The plot of the musical I Met a Girl is that Lola, a talented young girl, is encouraged not to continue with her education after graduation, and not to sing and dance in the city ensemble. Singing and dancing were considered indecent activities if performed publicly by a traditionally raised girl. However, many active Komsomol workers persuade Lola’s father to allow his daughter to perform on the stage.
Interestingly, the musical I Met a Girl is perceived as a national film by the Tajik people thanks to the creative use of the Tajik folk melody by Andrew Babayev, which was close to his own Azerbaijani culture. Mirzo Tursunzadeh merged the characteristics of the folk temperament, his knowledge of local life, and the lyrical tradition of the Tajik classical poetry in the composed song lyrics. Unlike The Tajik Film-concert, the musical I Met a Girl was characterized by a three-act structure constructed around entertaining intrigues. The national dances that were choreographed by Gafar Valamatzadeh were used as a sort of proto-language, replacing dialogue. For example, in the scene where the former classmates start dancing, they hereby request Lola’s father to let her go for a walk with them. The usage of the songs was justified in the film, meant to express the emotions of the characters or narrate a memory. For example, Lola’s aunt, a housewife, talks about her tragic love in teenagerhood and her early forced marriage. Some of the film songs were stylized labor songs, like the song of Chaikhanshik, the Central Asian tea house owner, or the song of a shoemaker that were spectacularly choreographed with national flavor. Thus, each film scene and song further developed the plot.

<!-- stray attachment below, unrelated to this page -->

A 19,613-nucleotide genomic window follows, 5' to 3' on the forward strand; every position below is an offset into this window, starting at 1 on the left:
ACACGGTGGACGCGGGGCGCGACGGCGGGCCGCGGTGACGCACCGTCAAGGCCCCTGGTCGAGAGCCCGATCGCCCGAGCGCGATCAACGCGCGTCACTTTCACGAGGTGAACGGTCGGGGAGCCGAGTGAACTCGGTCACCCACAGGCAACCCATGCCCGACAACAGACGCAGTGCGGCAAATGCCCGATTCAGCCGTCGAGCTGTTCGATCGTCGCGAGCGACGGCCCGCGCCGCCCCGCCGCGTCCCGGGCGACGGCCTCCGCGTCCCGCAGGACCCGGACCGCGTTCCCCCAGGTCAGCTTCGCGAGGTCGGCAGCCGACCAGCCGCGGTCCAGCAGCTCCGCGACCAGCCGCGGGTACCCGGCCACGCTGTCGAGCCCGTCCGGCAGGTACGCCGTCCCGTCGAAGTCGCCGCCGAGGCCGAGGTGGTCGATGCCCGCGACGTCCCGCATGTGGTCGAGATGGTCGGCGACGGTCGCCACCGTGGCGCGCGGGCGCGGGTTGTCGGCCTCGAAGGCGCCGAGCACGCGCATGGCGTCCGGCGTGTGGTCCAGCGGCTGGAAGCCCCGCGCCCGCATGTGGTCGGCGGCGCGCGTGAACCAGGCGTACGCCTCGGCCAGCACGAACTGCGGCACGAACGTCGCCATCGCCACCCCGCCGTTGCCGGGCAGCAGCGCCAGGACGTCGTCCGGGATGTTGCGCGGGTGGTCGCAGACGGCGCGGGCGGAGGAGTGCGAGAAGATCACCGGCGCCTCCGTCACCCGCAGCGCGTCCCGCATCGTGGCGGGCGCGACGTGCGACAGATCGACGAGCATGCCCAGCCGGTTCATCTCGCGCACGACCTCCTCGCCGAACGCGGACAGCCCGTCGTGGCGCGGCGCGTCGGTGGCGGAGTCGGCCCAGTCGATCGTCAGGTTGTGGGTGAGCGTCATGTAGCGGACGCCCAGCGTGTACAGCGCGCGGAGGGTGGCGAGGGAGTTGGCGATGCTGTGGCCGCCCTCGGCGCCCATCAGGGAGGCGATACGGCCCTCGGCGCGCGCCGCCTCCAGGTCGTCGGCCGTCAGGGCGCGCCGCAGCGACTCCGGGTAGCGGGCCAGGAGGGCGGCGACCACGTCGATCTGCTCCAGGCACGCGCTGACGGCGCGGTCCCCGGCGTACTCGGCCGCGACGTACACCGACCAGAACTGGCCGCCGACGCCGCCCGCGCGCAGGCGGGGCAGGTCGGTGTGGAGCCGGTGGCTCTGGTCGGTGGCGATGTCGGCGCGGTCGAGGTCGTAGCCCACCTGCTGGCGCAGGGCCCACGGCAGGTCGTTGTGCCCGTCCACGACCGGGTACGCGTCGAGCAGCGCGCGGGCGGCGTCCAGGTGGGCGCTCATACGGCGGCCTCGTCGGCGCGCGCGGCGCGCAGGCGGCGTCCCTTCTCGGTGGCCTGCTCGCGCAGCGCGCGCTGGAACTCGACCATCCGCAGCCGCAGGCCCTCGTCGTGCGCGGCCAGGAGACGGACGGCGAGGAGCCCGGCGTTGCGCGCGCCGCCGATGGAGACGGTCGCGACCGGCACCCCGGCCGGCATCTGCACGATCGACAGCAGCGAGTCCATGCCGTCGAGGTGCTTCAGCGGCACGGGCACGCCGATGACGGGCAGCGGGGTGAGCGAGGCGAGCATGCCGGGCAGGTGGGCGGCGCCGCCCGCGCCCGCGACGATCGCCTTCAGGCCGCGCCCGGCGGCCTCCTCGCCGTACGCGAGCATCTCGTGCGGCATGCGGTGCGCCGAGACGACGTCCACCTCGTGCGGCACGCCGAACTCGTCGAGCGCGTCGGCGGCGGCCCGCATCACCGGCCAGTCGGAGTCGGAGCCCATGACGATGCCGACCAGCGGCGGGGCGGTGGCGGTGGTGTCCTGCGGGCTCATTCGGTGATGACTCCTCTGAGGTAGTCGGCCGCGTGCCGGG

Tajikfilm, the ‘fairy tale factory’, was seen as broadcasting cinematic mythology. Allegory, folklore and a tendency for lending a theatrical foundation to the film language still manifested themselves in the cinema of Tajikistan. Medieval Persian love-tales, such as that of Layla and Majnun, of Takhir and Zukhra, and of Komde and Madan, were often brought on screen in the history of the Tajik musical and film-ballet. The creation of the aforementioned musical The Cook and the Singer (1978) was a contemporary adaptation of Takhir and Zukhra’s tale. It was preceded by another contemporary adaptation of the same tale, Love me, Love me not (Lyubit ne Lyubit, 1963) directed by Ali Khamraev, a guest Uzbek director. It is necessary to mention that Ali Khamraev and Muqaddas Makhmudov studied together at VGIK (the All-Union State Institute of Cinema) and experienced similar cinematic influences, as expressed in their musicals later. Thus, both of them tried to create another Tajikistan that was different from how it was traditionally portrayed. They actively included fashionable music and dances, strove for an international cast and popular playback singers, and were fond of costumes and exotics. For example, there were African musicians and dancers as well as stylized flamenco dancers in Love me, Love me not. These outside influences came from their experience of the metropolitan environment of Moscow, where Khamraev and Makhmudov were formed as film students. The film plot of Love me, Love me not about Takhir and Zukhra, childhood friends and foreign students in Moscow, allowed them to design the film using the aesthetics of Western European and progressive Russian cinema. The details about the lovers being Tajiks, as well as the later geographical shift to the Tajik SSR, were only hinted at (by the national skullcaps and Ikat dresses) and were used concisely without spoiling the overall concept of creating a musical influenced by the famous films of the Thaw period such as The Cranes are Flying (Letyat Zhuravli, 1957) by Mikhail Kalatozov. In turn, Grigoriy Jungvald-Khilkevich, Soviet filmmaker and artist, became the production designer of Love me, Love me not.